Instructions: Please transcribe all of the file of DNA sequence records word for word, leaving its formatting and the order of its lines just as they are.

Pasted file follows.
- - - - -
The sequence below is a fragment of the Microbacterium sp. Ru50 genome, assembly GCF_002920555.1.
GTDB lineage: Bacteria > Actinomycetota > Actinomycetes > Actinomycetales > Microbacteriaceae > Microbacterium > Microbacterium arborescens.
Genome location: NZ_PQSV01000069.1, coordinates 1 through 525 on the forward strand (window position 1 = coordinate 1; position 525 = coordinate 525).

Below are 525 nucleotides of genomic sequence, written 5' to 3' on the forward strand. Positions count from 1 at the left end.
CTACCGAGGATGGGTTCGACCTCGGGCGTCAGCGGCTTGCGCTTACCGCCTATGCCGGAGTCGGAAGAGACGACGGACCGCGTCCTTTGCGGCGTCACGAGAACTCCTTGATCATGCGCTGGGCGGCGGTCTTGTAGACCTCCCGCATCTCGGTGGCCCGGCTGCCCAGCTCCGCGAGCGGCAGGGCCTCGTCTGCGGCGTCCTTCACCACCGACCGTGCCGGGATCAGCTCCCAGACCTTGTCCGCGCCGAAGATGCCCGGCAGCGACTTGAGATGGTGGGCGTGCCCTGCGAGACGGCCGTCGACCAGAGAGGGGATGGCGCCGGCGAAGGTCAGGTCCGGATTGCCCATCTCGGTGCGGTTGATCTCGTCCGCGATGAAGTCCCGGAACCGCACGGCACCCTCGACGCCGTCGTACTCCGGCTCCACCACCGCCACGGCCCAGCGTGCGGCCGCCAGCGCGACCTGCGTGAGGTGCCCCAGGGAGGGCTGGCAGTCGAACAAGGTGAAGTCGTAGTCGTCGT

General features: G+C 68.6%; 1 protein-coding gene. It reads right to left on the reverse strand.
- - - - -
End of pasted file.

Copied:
The sequence below is a fragment of the Microbacterium sp. Ru50 genome, assembly GCF_002920555.1.
GTDB lineage: Bacteria > Actinomycetota > Actinomycetes > Actinomycetales > Microbacteriaceae > Microbacterium > Microbacterium arborescens.
Genome location: NZ_PQSV01000069.1, coordinates 1 through 525 on the forward strand (window position 1 = coordinate 1; position 525 = coordinate 525).

Below are 525 nucleotides of genomic sequence, written 5' to 3' on the forward strand. Positions count from 1 at the left end.
CTACCGAGGATGGGTTCGACCTCGGGCGTCAGCGGCTTGCGCTTACCGCCTATGCCGGAGTCGGAAGAGACGACGGACCGCGTCCTTTGCGGCGTCACGAGAACTCCTTGATCATGCGCTGGGCGGCGGTCTTGTAGACCTCCCGCATCTCGGTGGCCCGGCTGCCCAGCTCCGCGAGCGGCAGGGCCTCGTCTGCGGCGTCCTTCACCACCGACCGTGCCGGGATCAGCTCCCAGACCTTGTCCGCGCCGAAGATGCCCGGCAGCGACTTGAGATGGTGGGCGTGCCCTGCGAGACGGCCGTCGACCAGAGAGGGGATGGCGCCGGCGAAGGTCAGGTCCGGATTGCCCATCTCGGTGCGGTTGATCTCGTCCGCGATGAAGTCCCGGAACCGCACGGCACCCTCGACGCCGTCGTACTCCGGCTCCACCACCGCCACGGCCCAGCGTGCGGCCGCCAGCGCGACCTGCGTGAGGTGCCCCAGGGAGGGCTGGCAGTCGAACAAGGTGAAGTCGTAGTCGTCGT

General features: G+C 68.6%; 1 protein-coding gene. It reads right to left on the reverse strand.